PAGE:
More than 15 million viewers tuned in for part one of the 2020 presidential election’s first primary debate on television Wednesday night.
The Nielsen ratings reflect enormous interest in the presidential race – with millions of people tuning into NBC, MSNBC and Telemundo to size up the candidates who want to beat President Trump next year.
And these ratings don’t even include streaming viewership on YouTube, Twitter and other sites.
The 15.3 million total from Nielsen combines the viewership on the NBC broadcast network, MSNBC, and the NBC-owned Telemundo network, which carried the debate in Spanish.
This trifecta of TV viewing options, plus intense interest in the Democratic primary, nearly set a new ratings record for Democratic party primary debates.
The record was set in October 2015, when 15.5 million viewers tuned in to CNN for the first primary season debate between Hillary Clinton and Bernie Sanders.
A few months later, in January 2016, a Clinton and Sanders debate on NBC averaged 10.2 million viewers.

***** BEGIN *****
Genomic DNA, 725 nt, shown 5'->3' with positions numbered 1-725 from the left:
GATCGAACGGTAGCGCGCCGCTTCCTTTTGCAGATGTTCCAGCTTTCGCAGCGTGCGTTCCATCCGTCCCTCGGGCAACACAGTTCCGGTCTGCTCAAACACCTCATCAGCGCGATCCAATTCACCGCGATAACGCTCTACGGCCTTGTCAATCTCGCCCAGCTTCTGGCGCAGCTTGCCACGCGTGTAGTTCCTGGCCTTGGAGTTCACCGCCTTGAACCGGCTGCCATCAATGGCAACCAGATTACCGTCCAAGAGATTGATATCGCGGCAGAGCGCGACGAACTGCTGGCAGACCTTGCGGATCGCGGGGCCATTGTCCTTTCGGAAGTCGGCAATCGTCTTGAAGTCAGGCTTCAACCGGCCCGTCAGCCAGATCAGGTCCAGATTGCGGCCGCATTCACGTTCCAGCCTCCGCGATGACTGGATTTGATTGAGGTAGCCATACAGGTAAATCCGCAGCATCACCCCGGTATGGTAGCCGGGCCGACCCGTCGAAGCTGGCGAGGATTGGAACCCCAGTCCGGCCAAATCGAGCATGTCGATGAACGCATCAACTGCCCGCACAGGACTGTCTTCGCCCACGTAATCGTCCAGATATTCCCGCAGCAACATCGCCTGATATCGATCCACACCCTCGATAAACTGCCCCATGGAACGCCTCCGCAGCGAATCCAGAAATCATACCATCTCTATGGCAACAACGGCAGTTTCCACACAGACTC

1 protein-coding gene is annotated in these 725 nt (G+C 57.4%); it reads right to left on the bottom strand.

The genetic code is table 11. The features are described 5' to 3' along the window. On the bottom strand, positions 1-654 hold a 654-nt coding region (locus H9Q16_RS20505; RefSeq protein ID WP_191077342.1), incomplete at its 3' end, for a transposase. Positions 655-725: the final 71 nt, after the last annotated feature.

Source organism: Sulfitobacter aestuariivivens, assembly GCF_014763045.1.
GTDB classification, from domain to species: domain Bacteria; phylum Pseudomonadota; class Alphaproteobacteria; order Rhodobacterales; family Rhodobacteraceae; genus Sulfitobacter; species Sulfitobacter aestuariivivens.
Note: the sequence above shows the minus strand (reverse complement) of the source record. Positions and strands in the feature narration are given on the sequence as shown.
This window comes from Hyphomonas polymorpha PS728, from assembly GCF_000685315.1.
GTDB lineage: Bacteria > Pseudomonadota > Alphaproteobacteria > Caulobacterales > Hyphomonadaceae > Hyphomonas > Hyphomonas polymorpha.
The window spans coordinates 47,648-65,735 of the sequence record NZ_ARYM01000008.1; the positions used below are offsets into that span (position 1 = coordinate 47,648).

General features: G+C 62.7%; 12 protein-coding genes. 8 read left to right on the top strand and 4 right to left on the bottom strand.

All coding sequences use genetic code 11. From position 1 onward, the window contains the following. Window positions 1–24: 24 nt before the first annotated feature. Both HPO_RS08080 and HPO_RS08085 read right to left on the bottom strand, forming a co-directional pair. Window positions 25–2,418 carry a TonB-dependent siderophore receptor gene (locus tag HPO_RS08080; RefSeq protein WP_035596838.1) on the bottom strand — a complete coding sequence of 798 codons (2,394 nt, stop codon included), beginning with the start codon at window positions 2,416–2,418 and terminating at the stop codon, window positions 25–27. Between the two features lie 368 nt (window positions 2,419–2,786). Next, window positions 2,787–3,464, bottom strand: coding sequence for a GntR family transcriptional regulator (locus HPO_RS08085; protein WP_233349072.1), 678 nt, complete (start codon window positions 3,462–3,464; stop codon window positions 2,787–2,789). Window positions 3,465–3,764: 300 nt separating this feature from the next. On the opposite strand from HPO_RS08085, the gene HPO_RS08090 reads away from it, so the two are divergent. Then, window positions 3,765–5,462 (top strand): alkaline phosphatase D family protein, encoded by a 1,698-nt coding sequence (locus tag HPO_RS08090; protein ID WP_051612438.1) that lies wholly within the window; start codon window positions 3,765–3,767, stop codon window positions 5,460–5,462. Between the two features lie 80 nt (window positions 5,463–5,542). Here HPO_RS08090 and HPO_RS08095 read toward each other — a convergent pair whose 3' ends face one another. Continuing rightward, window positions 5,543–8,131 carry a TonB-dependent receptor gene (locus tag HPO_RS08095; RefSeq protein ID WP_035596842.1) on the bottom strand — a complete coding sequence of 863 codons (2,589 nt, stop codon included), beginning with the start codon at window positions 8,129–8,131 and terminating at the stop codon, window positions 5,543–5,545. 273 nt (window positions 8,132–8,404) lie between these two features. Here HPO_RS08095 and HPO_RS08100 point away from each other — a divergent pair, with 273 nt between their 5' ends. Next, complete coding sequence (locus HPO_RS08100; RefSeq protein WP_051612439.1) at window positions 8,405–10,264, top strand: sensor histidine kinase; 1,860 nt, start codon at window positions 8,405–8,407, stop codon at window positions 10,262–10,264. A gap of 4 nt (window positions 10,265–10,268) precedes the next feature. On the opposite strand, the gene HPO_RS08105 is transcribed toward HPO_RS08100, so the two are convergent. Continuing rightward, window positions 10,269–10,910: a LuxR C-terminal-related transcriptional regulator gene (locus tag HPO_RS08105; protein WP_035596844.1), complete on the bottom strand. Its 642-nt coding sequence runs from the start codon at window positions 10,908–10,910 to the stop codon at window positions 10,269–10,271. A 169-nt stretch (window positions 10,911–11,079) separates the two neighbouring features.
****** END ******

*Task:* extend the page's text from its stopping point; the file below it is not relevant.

In the run-up to Wednesday night’s debate – the first of two this week – NBC executives privately said they’d be surprised to top 10 million viewers. It’s the summertime, they said, and those debates in the 2016 cycle happened later in the election season, when more voters were paying attention to the race.
Well, Wednesday’s ratings indicate that many voters are already paying very close attention.
The NBC-produced telecast suffered from a series of technical glitches, which the network took steps to address on Thursday, lest anything happen during night two.
Part two of the debate is likely to draw an even bigger audience because there will be bigger names on stage, including the two highest-polling candidates, Joe Biden and Bernie Sanders.
Wednesday’s debate ratings still fell far short of the Trump-fueled records for Republican primary debates that were set in 2015. Trump’s first time on the debate stage, in August 2015, helped attract 24 million viewers to Fox News. His second time, the following month, helped draw 23 million viewers to CNN.
All of these totals come from Nielsen’s television ratings system, counting viewers who are at home watching on TV sets.
The vast majority of big event viewing still happens that way, but online streaming is a growing factor as well. Wednesday’s debate was live-streamed on YouTube, Facebook, Twitter, and NBC’s own web sites.
The streaming totals are apples and oranges, not directly comparable to Nielsen ratings data, but NBC said live streams of the debate were also very popular.